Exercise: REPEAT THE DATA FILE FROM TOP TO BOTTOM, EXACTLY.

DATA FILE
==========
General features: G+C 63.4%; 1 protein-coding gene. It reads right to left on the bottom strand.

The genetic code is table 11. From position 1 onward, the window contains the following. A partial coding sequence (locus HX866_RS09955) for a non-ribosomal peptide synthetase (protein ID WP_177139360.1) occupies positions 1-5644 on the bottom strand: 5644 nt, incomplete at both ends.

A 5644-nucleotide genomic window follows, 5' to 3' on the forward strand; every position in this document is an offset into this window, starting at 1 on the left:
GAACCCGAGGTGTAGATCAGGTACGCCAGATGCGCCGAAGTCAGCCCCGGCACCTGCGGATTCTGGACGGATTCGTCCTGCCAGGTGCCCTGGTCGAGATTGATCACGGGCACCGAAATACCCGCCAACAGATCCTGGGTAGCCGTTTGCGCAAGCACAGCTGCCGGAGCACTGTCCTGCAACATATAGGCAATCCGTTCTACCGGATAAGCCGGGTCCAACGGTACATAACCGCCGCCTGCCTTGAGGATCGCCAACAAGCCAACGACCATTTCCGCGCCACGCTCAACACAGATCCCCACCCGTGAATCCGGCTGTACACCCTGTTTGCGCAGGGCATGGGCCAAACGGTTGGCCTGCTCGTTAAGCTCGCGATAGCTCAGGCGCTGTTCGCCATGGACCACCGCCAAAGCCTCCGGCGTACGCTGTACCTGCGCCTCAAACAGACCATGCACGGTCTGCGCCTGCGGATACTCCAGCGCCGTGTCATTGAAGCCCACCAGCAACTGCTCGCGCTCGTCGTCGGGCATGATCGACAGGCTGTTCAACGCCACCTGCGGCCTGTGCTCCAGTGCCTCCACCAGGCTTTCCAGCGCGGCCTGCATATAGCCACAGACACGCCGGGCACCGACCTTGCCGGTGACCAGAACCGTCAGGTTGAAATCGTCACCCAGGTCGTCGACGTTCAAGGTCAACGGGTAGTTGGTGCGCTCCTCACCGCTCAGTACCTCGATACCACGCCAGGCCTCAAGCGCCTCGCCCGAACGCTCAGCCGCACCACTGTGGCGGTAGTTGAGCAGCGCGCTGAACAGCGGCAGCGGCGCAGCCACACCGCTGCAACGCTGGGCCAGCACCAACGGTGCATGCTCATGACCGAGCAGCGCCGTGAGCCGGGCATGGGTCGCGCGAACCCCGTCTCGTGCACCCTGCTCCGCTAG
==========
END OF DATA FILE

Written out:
General features: G+C 63.4%; 1 protein-coding gene. It reads right to left on the bottom strand.

The genetic code is table 11. From position 1 onward, the window contains the following. A partial coding sequence (locus HX866_RS09955) for a non-ribosomal peptide synthetase (protein ID WP_177139360.1) occupies positions 1-5644 on the bottom strand: 5644 nt, incomplete at both ends.

A 5644-nucleotide genomic window follows, 5' to 3' on the forward strand; every position in this document is an offset into this window, starting at 1 on the left:
GAACCCGAGGTGTAGATCAGGTACGCCAGATGCGCCGAAGTCAGCCCCGGCACCTGCGGATTCTGGACGGATTCGTCCTGCCAGGTGCCCTGGTCGAGATTGATCACGGGCACCGAAATACCCGCCAACAGATCCTGGGTAGCCGTTTGCGCAAGCACAGCTGCCGGAGCACTGTCCTGCAACATATAGGCAATCCGTTCTACCGGATAAGCCGGGTCCAACGGTACATAACCGCCGCCTGCCTTGAGGATCGCCAACAAGCCAACGACCATTTCCGCGCCACGCTCAACACAGATCCCCACCCGTGAATCCGGCTGTACACCCTGTTTGCGCAGGGCATGGGCCAAACGGTTGGCCTGCTCGTTAAGCTCGCGATAGCTCAGGCGCTGTTCGCCATGGACCACCGCCAAAGCCTCCGGCGTACGCTGTACCTGCGCCTCAAACAGACCATGCACGGTCTGCGCCTGCGGATACTCCAGCGCCGTGTCATTGAAGCCCACCAGCAACTGCTCGCGCTCGTCGTCGGGCATGATCGACAGGCTGTTCAACGCCACCTGCGGCCTGTGCTCCAGTGCCTCCACCAGGCTTTCCAGCGCGGCCTGCATATAGCCACAGACACGCCGGGCACCGACCTTGCCGGTGACCAGAACCGTCAGGTTGAAATCGTCACCCAGGTCGTCGACGTTCAAGGTCAACGGGTAGTTGGTGCGCTCCTCACCGCTCAGTACCTCGATACCACGCCAGGCCTCAAGCGCCTCGCCCGAACGCTCAGCCGCACCACTGTGGCGGTAGTTGAGCAGCGCGCTGAACAGCGGCAGCGGCGCAGCCACACCGCTGCAACGCTGGGCCAGCACCAACGGTGCATGCTCATGACCGAGCAGCGCCGTGAGCCGGGCATGGGTCGCGCGAACCCCGTCTCGTGCACCCTGCTCCGCTAG